If you’ll excuse the play on words, the world of Bazaar is quite the bizarre one indeed. You set off through the canals of a maze-like city on your trusty magic carpet to seek out three pieces of the legendary Lamassu. From the very beginning of the game I was drawn in by the sights and sounds of the city. The music fits the scenery perfect, and my only problem is that there isn’t nearly enough of it. The music loops frequently and in my 78 minute playthrough its magic wore off fairly quickly.
As you guide your carpet through the world, you’ll encounter various impediments such as arrow traps and hungry crocodiles and you’ll find items to aid you in your survival. A crossbow can be used to pick off those nasty crocodiles, while a shield can be used to deflect arrows shot at you from traps placed around the canals. These items all have a durability and will break after a number of uses, leaving you vulnerable once again to the elements so the game becomes a cycles of seeking out these items, defending, and the seeking out again. Later into the game you have the opportunity to buy special golden versions of the shield, bow, and umbrella (to protect against water that washes away your map) and these become highly desirable as they somewhat remove the looming sense of dread that comes with knowing your crossbow only has one shot left in it before it crumbles to dust. These golden versions come at a high cost so they’re only obtainable if you’ve been diligent about combing every city street for the hidden coins.
Other quality of life improvement are available at the shop including a quiver to store arrows, a food basket to store food, and a large chest to store all your other goods. The main reason these are beneficial is because they (partly) remove the burden of playing inventory management, which is easily my biggest criticism of the game. You begin with nine inventory spaces and they’re quickly filled up by all manner of different items, and before too long you find yourself with no free space to pick up the key so you can proceed to the next level. In my first time playing through the game I’d wager about a quarter of it was spent staring at my inventory and trying to determine what the least important item among them was. Items like the food basket ensure that food will always have a dedicated inventory slot so you won’t have to worry about having no space to carry food, but you may not get that item until the second or third level and by then the stress of having to micro-manage your inventory while navigating a deadly maze has reached an uncomfortable high. Eventually, with the acquisition of these quality of life items, you no longer have to worry about managing your inventory and can enjoy the game.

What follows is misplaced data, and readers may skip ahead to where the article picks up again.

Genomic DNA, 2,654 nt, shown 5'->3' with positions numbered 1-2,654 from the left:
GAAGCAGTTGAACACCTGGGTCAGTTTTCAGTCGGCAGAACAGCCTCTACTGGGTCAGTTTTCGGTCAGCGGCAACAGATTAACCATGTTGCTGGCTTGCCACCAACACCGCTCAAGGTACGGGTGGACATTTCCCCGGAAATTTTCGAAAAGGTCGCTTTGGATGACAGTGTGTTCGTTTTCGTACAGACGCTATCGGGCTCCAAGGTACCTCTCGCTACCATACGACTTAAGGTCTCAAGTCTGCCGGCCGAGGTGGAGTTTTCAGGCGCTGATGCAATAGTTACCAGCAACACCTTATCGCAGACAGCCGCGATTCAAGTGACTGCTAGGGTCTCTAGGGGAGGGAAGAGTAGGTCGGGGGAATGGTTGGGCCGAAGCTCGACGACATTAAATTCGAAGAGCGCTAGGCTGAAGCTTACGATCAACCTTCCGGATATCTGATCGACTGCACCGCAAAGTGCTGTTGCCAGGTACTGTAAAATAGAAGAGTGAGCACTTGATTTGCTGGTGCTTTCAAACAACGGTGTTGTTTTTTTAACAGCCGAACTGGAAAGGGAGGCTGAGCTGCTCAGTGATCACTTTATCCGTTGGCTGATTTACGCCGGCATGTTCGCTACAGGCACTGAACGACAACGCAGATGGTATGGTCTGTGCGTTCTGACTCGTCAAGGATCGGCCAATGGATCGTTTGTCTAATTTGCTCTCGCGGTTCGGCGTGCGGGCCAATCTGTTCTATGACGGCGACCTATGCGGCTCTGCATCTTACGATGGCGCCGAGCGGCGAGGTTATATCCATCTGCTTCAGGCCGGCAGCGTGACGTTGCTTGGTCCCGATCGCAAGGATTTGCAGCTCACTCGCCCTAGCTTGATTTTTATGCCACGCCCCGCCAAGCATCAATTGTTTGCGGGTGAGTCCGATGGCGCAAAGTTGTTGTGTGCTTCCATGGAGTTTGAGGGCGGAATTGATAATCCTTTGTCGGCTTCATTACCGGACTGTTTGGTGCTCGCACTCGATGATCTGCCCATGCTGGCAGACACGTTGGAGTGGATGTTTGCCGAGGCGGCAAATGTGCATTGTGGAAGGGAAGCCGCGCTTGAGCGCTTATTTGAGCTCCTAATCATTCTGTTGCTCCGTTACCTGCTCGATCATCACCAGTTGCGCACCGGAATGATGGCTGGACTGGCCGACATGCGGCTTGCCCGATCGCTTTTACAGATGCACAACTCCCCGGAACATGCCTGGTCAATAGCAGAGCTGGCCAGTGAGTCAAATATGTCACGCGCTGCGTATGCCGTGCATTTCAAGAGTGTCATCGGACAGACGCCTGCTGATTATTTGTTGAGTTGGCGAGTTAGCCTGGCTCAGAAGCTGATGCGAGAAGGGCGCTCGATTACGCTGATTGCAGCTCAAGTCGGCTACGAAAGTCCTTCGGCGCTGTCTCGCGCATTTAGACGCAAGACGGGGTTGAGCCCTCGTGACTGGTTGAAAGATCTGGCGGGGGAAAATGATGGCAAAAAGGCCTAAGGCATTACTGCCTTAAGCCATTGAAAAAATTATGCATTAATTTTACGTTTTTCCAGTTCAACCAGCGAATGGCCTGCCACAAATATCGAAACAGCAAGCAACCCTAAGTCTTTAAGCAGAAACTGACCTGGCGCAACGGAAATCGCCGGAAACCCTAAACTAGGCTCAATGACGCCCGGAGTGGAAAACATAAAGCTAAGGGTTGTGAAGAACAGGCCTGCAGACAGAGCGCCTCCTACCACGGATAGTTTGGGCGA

Gameplay is intuitive, using glances for the majority of the controls which can be helpful in certain situations and a hindrance in others. Different items have a different length of time that you have to focus your gaze upon them before interacting and this takes some time to get used to, but by the middle of the second level I found myself more comfortable with the gaze controls. Besides the gaze controls, you’ll be using a controller to pan the camera left and right using the left and right bumpers. You can also use the X button to open your inventory and the B button to hold up your map. The camera controls play a critical role in the game, as your carpet is constantly moving forward and you’re only able to steer it left or right, or to make a u-turn.
Not having direct control over the motion of the carpet is an interesting design choice that I wholeheartedly disagree with. From the very beginning of the game you see coins littered around every square on the map. As is the innate response of any gamer, you’ll want to collect these coin. Upon collecting all the coins in a given map square, you’re rewarded with a random item. It becomes clear very early on that these bonus items from collecting coins are very important but it turns out that collecting them all isn’t nearly as easy as it should be. Because you’re constantly moving forward you only have a small window of time for each map square to collect coins and I found myself frequently having to make u-turns or circling the same block several times to collect everything.
Not collecting the coins means you have less leverage when shopping later on in the game, but it also means that you’re missing out on all the bonus items, most of which end up being food, and puts you at a distinct disadvantage. Food is the most important resource in the game and you’ll quickly perish if you find yourself with an empty stomach. Managing your food becomes the object of the game and led me to wander around trying to top off my food even after finding the exit of the level.
Finding your way to the end of the game rewards you with a special currency you can spend on upgrade to make subsequent playthroughs easier, but I think once was enough for me. On the whole Bazaar is a neat game with a beautiful aesthetic that I wish was more fully fleshed out. The limited controls and awkward inventory management make navigating this peculiar world a test in patience rather than the exciting carpet ride I was hoping for. Perhaps, if this game integrates Oculus Touch controls when they see a consumer release, some of my problems may be alleviated. All my issues aside, you can pick up Bazaar on Steam or the Oculus Home store for only $5, and for about 90 minutes of a crazy trip I’d say it’s definitely worth it. It’s far from perfect but Bazaar is an experience unlike anything else I’ve seen in VR and it gives me hope that more VR games and experiences explore impossible worlds instead of hyper-realistic ones.